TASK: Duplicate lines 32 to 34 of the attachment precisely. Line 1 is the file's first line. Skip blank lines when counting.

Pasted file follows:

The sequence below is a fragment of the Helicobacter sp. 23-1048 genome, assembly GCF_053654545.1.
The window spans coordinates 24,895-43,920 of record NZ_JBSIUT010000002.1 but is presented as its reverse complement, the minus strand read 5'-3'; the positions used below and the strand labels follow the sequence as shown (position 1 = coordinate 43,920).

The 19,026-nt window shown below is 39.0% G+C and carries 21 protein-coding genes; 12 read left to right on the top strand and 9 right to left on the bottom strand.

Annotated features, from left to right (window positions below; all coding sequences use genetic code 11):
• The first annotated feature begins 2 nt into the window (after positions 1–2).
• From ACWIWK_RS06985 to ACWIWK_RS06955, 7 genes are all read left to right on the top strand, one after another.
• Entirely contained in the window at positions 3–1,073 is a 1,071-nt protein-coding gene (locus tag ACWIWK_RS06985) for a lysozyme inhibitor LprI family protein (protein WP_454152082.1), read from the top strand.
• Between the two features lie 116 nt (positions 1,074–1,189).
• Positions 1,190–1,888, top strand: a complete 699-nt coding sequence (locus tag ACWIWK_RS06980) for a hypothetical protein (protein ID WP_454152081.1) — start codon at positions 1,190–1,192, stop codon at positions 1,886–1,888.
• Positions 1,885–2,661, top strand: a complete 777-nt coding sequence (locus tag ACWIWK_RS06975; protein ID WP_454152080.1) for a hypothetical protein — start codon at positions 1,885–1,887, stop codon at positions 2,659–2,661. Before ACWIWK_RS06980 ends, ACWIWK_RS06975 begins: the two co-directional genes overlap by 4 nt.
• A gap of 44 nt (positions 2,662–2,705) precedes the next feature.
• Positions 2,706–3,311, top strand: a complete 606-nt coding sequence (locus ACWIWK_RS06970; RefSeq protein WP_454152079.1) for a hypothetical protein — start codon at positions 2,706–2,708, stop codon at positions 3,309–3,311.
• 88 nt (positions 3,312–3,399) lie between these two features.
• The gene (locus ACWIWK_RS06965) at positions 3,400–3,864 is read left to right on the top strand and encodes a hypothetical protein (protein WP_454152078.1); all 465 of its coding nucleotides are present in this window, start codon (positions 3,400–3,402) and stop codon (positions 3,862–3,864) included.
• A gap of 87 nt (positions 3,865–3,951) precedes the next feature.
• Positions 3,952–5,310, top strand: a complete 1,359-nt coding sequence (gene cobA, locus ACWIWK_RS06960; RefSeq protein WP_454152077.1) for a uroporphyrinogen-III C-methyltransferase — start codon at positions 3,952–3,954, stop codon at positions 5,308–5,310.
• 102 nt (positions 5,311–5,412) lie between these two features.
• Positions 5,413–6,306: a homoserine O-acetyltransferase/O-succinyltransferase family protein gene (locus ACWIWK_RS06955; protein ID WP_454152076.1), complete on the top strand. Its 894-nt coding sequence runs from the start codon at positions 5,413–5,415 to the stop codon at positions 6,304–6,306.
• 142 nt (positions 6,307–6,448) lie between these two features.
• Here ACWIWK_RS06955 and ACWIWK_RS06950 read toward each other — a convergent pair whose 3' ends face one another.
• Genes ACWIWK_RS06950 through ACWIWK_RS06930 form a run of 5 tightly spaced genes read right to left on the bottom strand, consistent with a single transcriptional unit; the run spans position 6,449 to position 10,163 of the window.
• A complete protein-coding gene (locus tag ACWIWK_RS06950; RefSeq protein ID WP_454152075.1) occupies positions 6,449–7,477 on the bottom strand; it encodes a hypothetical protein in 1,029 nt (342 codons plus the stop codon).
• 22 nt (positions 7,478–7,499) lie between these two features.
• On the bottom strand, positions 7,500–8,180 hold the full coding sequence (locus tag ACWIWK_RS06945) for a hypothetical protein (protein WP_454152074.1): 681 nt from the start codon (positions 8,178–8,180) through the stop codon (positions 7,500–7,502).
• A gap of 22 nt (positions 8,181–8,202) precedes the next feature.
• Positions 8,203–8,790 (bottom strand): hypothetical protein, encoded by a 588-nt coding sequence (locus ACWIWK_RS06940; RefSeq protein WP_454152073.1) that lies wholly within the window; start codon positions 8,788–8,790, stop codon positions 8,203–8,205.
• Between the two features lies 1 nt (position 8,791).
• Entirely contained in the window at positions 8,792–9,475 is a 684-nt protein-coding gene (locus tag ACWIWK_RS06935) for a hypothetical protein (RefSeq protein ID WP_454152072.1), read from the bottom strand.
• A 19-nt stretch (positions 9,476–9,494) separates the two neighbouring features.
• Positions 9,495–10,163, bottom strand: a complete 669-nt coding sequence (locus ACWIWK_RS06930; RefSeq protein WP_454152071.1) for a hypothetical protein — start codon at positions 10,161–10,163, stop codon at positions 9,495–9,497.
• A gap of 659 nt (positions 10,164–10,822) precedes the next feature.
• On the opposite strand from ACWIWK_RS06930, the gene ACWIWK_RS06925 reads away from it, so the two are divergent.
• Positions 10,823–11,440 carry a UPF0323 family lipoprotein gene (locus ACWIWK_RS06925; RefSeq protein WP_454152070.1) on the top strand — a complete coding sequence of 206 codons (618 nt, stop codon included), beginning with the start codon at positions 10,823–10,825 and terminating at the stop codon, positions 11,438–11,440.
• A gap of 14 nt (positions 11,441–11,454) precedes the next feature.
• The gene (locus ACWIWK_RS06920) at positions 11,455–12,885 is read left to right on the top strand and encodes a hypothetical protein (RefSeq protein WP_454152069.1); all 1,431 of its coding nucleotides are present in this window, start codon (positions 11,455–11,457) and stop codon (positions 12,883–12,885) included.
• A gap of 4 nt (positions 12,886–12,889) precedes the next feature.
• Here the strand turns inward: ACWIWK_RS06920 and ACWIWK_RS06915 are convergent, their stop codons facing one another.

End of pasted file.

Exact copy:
• On the opposite strand from ACWIWK_RS06930, the gene ACWIWK_RS06925 reads away from it, so the two are divergent.
• Positions 10,823–11,440 carry a UPF0323 family lipoprotein gene (locus ACWIWK_RS06925; RefSeq protein WP_454152070.1) on the top strand — a complete coding sequence of 206 codons (618 nt, stop codon included), beginning with the start codon at positions 10,823–10,825 and terminating at the stop codon, positions 11,438–11,440.
• A gap of 14 nt (positions 11,441–11,454) precedes the next feature.